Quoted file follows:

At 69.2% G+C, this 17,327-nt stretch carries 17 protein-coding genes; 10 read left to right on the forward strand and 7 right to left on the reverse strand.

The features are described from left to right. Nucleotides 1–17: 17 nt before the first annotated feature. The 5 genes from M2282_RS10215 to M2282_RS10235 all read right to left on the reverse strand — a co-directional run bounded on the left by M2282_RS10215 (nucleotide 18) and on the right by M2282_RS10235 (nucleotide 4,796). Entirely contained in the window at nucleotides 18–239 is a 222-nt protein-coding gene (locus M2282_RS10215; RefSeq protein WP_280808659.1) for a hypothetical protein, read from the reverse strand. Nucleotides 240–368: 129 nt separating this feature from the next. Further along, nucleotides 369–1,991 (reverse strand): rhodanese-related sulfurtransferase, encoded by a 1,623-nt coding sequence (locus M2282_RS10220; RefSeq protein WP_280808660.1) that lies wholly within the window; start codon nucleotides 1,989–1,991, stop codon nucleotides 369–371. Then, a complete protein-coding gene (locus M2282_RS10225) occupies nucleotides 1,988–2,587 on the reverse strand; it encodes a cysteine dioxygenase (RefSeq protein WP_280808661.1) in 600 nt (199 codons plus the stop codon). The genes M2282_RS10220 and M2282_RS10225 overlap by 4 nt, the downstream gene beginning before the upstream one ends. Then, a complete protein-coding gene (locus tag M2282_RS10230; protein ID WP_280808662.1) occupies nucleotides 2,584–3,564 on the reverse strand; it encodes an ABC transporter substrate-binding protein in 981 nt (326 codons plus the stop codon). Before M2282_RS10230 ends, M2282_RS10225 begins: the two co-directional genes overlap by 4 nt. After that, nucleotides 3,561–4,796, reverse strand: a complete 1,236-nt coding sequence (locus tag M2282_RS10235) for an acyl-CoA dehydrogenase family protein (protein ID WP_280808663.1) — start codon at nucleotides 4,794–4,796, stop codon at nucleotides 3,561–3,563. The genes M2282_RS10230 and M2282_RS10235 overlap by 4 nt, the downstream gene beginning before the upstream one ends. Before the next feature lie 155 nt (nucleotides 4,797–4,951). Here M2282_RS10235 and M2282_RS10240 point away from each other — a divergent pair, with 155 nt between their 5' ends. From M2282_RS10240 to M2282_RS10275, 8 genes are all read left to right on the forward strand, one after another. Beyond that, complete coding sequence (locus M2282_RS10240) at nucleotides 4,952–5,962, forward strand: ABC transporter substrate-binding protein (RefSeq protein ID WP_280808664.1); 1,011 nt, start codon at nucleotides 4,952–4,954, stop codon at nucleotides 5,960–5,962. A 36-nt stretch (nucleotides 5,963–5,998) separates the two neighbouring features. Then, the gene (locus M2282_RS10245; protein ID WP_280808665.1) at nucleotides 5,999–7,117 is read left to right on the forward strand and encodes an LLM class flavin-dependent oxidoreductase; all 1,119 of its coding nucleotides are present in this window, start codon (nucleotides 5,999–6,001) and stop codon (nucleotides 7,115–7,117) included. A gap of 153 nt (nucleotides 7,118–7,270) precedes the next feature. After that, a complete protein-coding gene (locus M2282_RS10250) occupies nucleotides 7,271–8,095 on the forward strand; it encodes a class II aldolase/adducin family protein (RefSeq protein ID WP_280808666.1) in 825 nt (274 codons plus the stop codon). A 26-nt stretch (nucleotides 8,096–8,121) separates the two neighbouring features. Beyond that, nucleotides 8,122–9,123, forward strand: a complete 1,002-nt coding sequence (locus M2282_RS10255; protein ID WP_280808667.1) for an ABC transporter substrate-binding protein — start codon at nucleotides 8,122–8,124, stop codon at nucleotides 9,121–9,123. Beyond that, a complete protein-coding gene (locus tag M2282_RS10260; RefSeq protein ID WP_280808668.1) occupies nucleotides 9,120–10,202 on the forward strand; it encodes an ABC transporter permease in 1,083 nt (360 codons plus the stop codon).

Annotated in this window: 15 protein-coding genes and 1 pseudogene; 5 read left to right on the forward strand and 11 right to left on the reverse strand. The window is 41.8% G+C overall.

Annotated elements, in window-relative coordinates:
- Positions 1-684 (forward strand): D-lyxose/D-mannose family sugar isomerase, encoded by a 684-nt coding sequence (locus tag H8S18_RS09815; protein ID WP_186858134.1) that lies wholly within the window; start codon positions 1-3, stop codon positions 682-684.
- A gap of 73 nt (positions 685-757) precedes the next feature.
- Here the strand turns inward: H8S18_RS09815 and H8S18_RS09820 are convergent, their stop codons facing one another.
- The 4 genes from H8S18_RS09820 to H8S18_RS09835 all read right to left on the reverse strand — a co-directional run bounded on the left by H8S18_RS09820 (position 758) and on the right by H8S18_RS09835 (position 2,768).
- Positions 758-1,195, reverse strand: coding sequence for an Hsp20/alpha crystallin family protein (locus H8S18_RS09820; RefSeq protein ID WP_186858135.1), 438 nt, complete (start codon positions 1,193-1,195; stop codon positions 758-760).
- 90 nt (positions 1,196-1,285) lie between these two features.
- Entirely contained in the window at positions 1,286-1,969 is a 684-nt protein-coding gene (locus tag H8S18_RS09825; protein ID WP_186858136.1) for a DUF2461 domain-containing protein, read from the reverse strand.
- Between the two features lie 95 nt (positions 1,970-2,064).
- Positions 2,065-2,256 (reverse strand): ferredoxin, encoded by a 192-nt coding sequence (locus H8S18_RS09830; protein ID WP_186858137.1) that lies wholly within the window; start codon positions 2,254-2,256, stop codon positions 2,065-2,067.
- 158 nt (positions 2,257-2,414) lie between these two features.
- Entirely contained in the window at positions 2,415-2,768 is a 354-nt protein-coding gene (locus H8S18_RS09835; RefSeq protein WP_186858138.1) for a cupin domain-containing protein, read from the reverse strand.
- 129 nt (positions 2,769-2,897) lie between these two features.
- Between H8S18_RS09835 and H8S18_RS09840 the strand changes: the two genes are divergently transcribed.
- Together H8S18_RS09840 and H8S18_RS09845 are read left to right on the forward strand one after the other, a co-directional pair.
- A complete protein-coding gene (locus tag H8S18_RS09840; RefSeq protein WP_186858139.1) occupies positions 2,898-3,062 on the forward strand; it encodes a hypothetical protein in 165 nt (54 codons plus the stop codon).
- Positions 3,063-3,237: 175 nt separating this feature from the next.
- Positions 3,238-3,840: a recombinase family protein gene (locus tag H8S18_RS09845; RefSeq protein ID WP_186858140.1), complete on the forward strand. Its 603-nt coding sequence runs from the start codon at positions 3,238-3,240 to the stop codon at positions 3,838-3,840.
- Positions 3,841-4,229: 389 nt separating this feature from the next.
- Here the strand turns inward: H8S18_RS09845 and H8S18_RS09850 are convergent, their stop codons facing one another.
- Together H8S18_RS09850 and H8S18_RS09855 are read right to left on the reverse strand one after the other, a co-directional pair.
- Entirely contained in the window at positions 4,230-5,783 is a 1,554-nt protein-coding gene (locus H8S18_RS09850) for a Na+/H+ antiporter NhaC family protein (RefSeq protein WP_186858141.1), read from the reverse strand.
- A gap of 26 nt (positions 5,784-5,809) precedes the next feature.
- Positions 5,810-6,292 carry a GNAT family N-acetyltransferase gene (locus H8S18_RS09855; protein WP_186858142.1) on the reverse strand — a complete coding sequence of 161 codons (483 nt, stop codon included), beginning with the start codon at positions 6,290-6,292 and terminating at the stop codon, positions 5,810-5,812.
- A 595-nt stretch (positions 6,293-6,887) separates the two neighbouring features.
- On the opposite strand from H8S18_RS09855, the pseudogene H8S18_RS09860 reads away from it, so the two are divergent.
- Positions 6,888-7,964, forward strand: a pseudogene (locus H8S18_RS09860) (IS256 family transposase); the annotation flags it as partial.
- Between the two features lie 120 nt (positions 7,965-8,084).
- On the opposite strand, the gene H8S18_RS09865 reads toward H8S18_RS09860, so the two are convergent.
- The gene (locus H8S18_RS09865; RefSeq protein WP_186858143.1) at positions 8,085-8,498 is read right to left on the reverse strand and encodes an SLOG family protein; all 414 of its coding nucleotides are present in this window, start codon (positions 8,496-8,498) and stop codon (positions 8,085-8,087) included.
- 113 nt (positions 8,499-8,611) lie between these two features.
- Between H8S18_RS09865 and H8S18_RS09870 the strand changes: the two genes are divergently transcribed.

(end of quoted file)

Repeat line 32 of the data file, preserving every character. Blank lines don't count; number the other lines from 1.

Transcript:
- On the opposite strand, the gene H8S18_RS09865 reads toward H8S18_RS09860, so the two are convergent.